Athens-born Dr. Constantinos Kyriakis is one of the dedicated researchers around the world who is currently working on developing a vaccine for the Covid-19 coronavirus. Kyriakis, an Assistant Professor of Virology at the College of Veterinary Medicine, at Auburn University, is collaborating with the University of Georgia, and hopes to begin preclinical animal trials soon so that they can proceed to the next stage of the vaccine development process.
Kyriakis received his Doctor Of Veterinary Medicine (DVM) at the Aristotle University of Thessaloniki and his PhD in virology and vaccinology at Ghent University in Belgium.
Upon completion of his PhD, the young researcher held several positions in Greece, including Technical Director at Animal Health Division of Medical Products Ltd, based in Athens, and Lecturer of Veterinary Medicine at the University of Thessaly.
Kyriakis’ research has primarily focused on influenza viruses and novel vaccine technologies for more than a decade.
Greek Reporter managed to catch up with Kyriakis to discuss his potentially crucial work in the fight against the coronavirus, his thoughts on the current situation, and the controversial “Herd Immunity” policy which has been widely discussed across the globe since the start of the pandemic.
“We quite simply will not have a vaccine ready for some time,” Kyriakis states to Greek Reporter bluntly. “When we had the SARS-CoV-1 and MERS-CoV outbreaks a few years ago, we did not go as far as we should have with regards to vaccine studies. They did do some preclinical studies in animals, but only one vaccine was tested in humans, which ultimately means we have no research or platform to work from.”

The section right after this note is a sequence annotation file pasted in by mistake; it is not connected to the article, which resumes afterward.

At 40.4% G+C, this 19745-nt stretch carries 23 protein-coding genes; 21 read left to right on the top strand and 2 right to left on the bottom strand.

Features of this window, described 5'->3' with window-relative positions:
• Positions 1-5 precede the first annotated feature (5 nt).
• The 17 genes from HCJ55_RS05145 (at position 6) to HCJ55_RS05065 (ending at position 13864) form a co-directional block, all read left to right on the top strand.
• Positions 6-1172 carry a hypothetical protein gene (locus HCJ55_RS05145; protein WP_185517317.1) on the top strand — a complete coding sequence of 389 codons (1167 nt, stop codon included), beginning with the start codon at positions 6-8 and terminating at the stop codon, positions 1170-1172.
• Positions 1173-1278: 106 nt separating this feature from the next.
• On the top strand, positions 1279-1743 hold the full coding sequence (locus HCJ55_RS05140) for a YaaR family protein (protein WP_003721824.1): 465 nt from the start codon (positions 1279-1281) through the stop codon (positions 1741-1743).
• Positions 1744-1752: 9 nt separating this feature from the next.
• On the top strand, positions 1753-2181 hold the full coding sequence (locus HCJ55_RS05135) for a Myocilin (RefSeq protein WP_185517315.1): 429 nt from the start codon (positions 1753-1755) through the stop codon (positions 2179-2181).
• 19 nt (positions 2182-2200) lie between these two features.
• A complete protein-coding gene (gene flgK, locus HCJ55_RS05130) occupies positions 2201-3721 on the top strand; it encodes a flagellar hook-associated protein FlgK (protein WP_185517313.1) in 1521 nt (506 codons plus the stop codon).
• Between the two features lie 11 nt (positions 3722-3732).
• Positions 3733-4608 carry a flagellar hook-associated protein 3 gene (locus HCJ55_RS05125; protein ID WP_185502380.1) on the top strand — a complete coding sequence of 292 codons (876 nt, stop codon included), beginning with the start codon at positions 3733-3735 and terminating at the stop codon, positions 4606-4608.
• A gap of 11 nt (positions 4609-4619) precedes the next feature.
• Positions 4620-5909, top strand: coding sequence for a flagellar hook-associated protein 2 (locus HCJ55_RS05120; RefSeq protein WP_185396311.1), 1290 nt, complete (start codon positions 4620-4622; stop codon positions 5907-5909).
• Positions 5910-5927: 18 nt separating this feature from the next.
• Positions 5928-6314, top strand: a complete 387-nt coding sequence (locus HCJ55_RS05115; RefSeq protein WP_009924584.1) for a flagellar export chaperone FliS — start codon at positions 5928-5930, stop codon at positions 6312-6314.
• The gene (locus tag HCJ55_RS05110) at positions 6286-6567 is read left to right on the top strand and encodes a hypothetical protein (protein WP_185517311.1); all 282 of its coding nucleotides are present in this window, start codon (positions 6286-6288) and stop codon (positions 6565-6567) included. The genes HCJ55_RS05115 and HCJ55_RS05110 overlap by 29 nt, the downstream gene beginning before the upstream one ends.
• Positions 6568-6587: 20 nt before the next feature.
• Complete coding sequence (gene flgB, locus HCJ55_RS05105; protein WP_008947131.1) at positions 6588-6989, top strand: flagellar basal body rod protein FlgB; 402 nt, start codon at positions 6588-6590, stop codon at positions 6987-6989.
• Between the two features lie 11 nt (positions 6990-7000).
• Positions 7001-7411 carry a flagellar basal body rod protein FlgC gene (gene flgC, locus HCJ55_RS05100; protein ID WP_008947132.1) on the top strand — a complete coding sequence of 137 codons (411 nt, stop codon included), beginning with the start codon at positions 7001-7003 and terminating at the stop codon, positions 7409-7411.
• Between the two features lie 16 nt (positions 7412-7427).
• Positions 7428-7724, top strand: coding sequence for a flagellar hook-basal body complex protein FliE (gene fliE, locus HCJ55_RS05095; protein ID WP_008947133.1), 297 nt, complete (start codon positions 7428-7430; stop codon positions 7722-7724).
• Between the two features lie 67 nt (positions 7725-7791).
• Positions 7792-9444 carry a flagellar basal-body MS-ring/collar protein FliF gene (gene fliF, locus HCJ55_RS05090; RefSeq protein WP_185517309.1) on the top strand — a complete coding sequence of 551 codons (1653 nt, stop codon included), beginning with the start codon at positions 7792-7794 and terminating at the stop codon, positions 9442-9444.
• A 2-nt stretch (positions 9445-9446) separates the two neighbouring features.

“So when you want to create a vaccine you begin by choosing your technology, and deciding on the type of vaccine that is most suited,” Kyriakis explains. “Is it better to produce an inactive vaccine, which is what most vaccines are, a “subunit” vaccine, or a live vaccine, and then you would conduct your tests, and begin your studies,” the researcher states.
“This is just the pre-clinical trial stage; there are a further three stages to conduct if this initial stage is successful, and you can only progress to the clinical trials if the initial tests don’t cause any major side effects and are deemed safe to test on humans,” he explains.
“Phase 1 of clinical trials requires 50 to 100 volunteers. You provide all of them with the vaccine, and measure the appropriate responses.” Kyriakis states. “When we have determined the vaccine is safe, and the immune responses are positive, with minimal side effects, you move to Phase 2, which requires roughly 500 -1000 people.
At this phase, only half of the volunteers will receive the vaccine, and the other half a placebo. This phase provides you with much more solid conclusions than the first and allows you to confidently move onto Phase 3, quite obviously the most important of all,” Kyriakis adds.